Editor’s note: This column is the second in a two-part series on challenges facing new supervisors.
Last month, I discussed three of six potential challenges new supervisors can face as they balance the needs of the organization, their boss and their employees: addressing attendance problems; managing your new boss; and supervising former colleagues. The other three here are more complex, time-intensive and mission-critical. They will require some study, a focus on both short-term tasks and longer-term goals, and a willingness to pay attention to what makes a successful work culture.
Staying compliant in policies and legal
Keeping current on ever-changing personnel and related legal issues can no longer be seen as the job of just your human resources colleagues. The courthouses are filled with civil employment claims, ranging from harassment, disparate treatment and Americans with Disabilities Act violations to employee safety hazards, retaliation for whistleblowing and employee leave/benefit issues related to the Family Medical Leave Act. If you add in recent COVID-19 related employment legislation about mandatory vaccines, religious accommodation exemption requests and remote working/work-from-home disputes, it’s a lot to know.
Have the courage and good sense to know what you don’t know about labor law policies and personnel issues. Introduce yourself to your HR department representatives. Develop an information-gathering and problem-solving relationship with one of your HR specialists, who can keep you apprised of emerging trends, new case laws and supervisory best practices. Sign up for HR-related websites, like the Society for Human Resource Management, the largest HR association in the world. Set up Google notices in your email to get stories and examples of new HR case law, especially involving your type of company and employees, i.e., union or nonunion, blue collar or white collar. If you are in a union shop, you must read and at least be familiar with all employee association and union memos of understanding. Your HR department will know how and when to get legal advice, but you must have the courage to bring potential employee problems to their attention early rather than late. Two of the most common legal questions related to employer liability are these: “When did you become aware of this issue? What was your response?” Employee legal problems rarely solve themselves or go away without senior management intervention. Use your HR team as an educational component and as leverage to stay effective and legal.
Managing projects for quality and timeliness
Realize how critically important it is to manage people, projects and outcomes, in the proper priority that matches the need premise and the situation. Install and use a physical, centrally located big project board. Your employees should know what is ongoing, pending, due and overdue – and what they can do to help others. Don’t hesitate to assign people by name to specific tasks; visibility helps with accountability. Be ready to coach your employees in private for issues related to missing deadlines, poor quality work and not keeping work output promises made to you and the team. Post the long-term project list and a short-term project list on the big board. There should be no moments where your employees wander around with a cup of coffee, not sure as to what they need to do next. Reward their successes, but don’t allow critical work not to get done.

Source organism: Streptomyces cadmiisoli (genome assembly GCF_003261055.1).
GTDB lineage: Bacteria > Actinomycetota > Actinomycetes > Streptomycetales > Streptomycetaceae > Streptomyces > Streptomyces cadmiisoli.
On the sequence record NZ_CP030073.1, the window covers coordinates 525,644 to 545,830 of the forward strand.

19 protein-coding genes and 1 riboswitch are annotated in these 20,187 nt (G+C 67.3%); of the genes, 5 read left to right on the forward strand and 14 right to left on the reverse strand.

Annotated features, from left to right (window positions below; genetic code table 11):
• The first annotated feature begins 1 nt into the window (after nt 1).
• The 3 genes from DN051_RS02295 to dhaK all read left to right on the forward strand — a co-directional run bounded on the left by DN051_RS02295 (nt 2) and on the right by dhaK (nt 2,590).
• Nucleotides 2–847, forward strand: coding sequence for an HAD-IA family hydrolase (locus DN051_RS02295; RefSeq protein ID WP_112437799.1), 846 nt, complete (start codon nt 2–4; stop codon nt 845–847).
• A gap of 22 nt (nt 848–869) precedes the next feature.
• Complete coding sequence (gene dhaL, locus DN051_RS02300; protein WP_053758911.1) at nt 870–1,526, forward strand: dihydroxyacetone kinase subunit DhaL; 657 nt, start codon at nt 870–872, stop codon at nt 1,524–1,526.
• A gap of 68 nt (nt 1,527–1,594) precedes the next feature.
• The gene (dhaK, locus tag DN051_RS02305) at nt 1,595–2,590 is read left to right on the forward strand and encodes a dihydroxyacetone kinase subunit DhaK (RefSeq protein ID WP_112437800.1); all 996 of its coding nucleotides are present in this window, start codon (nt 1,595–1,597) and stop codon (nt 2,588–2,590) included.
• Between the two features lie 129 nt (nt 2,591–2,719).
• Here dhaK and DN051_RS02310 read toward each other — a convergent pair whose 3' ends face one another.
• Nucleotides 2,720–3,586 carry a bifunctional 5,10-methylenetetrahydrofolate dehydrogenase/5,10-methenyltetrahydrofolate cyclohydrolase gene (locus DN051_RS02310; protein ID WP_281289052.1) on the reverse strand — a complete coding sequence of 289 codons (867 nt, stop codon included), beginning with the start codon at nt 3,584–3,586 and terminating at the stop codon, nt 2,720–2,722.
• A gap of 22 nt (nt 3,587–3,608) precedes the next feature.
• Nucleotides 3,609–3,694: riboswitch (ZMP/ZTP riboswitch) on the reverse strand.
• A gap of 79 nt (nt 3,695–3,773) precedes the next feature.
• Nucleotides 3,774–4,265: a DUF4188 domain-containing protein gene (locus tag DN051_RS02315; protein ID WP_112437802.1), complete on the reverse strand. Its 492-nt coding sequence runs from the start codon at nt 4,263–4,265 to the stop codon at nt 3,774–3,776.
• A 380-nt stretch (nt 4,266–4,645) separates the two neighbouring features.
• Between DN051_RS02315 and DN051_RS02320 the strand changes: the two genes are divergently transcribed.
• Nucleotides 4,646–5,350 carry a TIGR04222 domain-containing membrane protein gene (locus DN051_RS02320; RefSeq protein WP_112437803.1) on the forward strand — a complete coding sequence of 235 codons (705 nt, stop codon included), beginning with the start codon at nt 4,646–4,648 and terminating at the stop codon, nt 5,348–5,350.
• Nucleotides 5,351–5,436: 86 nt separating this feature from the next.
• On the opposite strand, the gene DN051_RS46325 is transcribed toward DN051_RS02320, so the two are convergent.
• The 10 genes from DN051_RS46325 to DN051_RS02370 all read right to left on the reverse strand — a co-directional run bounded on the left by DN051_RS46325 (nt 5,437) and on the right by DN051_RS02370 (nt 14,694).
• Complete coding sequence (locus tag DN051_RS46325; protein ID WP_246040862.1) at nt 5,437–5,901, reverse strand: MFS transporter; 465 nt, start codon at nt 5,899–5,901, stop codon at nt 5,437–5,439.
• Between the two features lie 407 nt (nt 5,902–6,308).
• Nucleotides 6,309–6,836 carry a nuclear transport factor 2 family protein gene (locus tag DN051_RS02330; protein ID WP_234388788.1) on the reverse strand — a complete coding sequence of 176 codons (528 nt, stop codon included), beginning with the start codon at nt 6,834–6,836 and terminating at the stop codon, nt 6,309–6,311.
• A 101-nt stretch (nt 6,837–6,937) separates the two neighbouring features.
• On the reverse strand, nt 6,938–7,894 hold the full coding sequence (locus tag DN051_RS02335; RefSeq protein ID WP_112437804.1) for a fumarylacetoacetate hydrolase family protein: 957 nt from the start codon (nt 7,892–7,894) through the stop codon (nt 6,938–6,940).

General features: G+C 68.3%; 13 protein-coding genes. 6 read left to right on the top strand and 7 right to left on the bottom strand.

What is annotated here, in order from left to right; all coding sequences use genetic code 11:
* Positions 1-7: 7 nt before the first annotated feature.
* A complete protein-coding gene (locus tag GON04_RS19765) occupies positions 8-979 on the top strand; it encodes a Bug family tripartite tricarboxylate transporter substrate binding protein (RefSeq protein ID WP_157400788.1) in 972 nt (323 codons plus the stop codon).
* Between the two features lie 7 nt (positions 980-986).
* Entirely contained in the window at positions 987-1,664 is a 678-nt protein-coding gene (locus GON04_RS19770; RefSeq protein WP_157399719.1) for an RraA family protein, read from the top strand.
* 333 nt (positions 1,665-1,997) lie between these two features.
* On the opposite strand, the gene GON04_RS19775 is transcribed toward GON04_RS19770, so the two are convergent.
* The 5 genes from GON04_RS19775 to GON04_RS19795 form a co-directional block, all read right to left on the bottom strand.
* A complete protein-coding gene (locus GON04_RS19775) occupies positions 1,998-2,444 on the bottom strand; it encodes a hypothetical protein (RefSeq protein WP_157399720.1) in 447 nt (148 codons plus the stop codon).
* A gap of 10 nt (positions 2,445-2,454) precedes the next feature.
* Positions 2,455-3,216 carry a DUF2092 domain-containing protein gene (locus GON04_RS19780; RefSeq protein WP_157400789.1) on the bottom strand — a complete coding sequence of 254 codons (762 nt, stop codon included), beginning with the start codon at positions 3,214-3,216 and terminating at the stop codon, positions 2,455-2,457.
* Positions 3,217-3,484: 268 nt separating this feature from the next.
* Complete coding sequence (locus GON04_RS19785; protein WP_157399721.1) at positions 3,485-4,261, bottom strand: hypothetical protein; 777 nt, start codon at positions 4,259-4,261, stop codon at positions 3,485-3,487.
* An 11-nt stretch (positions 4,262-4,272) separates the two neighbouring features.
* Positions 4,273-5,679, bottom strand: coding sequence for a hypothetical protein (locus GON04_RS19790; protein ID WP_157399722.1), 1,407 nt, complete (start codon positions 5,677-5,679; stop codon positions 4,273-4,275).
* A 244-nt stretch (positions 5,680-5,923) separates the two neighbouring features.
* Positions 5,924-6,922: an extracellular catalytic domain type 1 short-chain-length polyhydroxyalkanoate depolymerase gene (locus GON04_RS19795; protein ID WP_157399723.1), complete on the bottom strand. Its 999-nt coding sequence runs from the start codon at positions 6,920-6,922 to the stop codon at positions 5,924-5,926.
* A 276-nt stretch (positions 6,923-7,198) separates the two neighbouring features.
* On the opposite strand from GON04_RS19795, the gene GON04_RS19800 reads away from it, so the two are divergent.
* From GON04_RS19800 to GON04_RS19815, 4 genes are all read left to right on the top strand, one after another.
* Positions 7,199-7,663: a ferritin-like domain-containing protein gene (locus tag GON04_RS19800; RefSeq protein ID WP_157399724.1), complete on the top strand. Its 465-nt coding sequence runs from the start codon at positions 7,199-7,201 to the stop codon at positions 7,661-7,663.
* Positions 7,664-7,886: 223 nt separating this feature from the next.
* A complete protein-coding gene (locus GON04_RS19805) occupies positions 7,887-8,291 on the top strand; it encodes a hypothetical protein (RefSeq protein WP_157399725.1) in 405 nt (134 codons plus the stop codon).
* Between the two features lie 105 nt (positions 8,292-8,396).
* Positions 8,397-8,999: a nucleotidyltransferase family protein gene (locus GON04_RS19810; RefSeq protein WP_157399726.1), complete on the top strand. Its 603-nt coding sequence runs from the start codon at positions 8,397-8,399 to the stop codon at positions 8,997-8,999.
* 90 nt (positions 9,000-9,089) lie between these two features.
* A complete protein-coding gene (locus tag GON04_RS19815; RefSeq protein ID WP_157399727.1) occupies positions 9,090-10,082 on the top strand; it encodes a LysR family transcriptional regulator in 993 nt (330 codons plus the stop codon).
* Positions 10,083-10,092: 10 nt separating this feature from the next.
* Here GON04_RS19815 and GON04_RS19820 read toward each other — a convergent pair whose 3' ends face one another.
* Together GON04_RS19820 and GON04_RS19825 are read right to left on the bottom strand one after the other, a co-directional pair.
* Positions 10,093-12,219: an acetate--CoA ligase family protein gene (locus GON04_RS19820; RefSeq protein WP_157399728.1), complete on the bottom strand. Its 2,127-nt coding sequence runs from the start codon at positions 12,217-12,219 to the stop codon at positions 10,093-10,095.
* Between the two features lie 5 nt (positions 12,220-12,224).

Supporting a positive work culture
Employees stay in jobs where they feel supported, valued, heard and praised. In these current times of unfilled jobs, labor shortages and underemployment, how we treat people matters. Your supervisory style plays a big part in the health of your organization’s work culture, which can be perceived by employees as either toxic or nourishing, both overall and in their department. Seek to understand by listening more and talking less. Your staff already knows you are in charge. You don’t have to lecture them or demonstrate the micromanaging “knowledge curse” of telling them how to do things, in detail, that they already know how to do. Test employee complaints for truth: Observe, verify and ask. Don’t be afraid to fix what’s always been broken by eliminating processes or revamping inefficient policies that are not value-added and waste your employees’ time and efforts. Make small, useful changes fast; make big sweeping changes over time. Use more praise.
Steve Albrecht is a Springfield-based human resources trainer, security consultant and employee coach. He can be reached at firstname.lastname@example.org.
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